“One of the criminals who were hanged railed at him, saying, ‘Are you not the Christ? Save yourself and us!’ But the other rebuked him, saying, ‘Do you not fear God, since you are under the same sentence of condemnation? . . . Jesus, remember me when you come in your kingly power.’”—Luke 23:39-40, 42
The goal for this Year of Faith has been to conform our lives to Jesus Christ, and to not only learn the Faith but to live faith in the world. One of the treasures that Christ has given to his Church that many are not consciously aware of is the liturgical calendar.
The liturgical calendar is a masterpiece that plays out the life of Christ each year. Starting with the miracle of the Annunciation, during Advent we anticipate the coming of the King. We move into the birth of the King during Christmas and then we follow the King and his teaching of the kingdom throughout the year.
The calendar begins to reach a crescendo with Lent and the anticipation of the greatest sacrifice in the history of the world. The Church then soberly moves into the Passion and Easter, the joy of Pentecost, and culminates this week, in the celebration of Christ the King.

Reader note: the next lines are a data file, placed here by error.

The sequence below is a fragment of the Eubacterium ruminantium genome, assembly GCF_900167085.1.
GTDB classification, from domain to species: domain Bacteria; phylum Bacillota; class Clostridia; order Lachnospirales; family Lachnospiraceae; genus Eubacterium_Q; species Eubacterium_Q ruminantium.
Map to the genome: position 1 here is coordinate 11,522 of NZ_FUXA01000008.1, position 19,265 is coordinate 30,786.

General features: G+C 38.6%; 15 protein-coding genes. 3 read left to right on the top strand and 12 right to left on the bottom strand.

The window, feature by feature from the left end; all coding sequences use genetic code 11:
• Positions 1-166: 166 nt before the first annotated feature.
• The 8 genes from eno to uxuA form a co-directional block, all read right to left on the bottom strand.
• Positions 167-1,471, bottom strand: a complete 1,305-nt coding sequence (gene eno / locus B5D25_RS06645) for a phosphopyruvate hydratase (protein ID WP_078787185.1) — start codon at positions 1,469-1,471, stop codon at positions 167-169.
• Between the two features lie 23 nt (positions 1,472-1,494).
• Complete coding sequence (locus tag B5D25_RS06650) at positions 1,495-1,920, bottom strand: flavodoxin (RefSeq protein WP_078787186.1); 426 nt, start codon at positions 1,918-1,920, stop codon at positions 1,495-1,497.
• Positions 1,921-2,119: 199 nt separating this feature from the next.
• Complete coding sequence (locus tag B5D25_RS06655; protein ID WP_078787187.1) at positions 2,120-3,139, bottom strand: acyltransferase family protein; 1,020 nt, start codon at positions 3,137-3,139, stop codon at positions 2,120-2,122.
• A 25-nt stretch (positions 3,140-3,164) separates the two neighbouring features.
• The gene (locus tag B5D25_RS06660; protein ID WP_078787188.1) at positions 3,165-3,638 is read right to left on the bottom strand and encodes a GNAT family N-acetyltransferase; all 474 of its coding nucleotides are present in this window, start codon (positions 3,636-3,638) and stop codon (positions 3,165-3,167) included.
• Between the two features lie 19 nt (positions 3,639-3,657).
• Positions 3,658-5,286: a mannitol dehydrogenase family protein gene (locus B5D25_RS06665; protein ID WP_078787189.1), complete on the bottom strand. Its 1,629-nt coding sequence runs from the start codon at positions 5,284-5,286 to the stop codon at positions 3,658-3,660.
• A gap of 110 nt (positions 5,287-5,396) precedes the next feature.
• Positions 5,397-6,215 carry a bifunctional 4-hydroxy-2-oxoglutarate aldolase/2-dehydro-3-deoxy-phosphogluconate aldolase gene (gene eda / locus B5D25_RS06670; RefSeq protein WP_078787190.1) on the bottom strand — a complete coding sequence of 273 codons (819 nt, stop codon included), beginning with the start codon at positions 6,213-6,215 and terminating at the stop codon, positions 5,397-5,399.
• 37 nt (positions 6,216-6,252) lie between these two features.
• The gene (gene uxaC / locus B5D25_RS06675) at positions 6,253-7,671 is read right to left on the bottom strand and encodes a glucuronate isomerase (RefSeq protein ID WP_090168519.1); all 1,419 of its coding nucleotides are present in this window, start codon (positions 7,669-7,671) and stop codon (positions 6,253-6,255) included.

Isn’t it interesting that the Gospel reading for this week, here at the culmination of the entire liturgical calendar, focuses not on his crown, but on his cross? The cross is the place where decisions are made. Will we love or will we selfishly live for ourselves? The cross is unique because it’s not hidden, but it’s next to the road where everyone can see. What did they see? They saw pure love manifested. As Paul said in Galatians 2:20, we “have been crucified with Christ; it is no longer I who live, but Christ who lives in me; and the life I now live in the flesh, I live by faith in the Son of God who loved me and gave himself for me.”
As we conclude the liturgical year, are you with Christ? Is your life an open sacrifice in a demonstration of love? As we conclude this year, we too embrace the cross and walk in the victory of the King of Kings and the Lord of Lords. What began as a humble event—the birth of the Messiah—has changed the world. As we conclude the Year of Faith, let’s not forget the beautiful truths that we have learned, but let’s continue to learn more about them, celebrate them, live them, and pass them on. It is our prayer that when people look at us, they will say, “Christ is King.”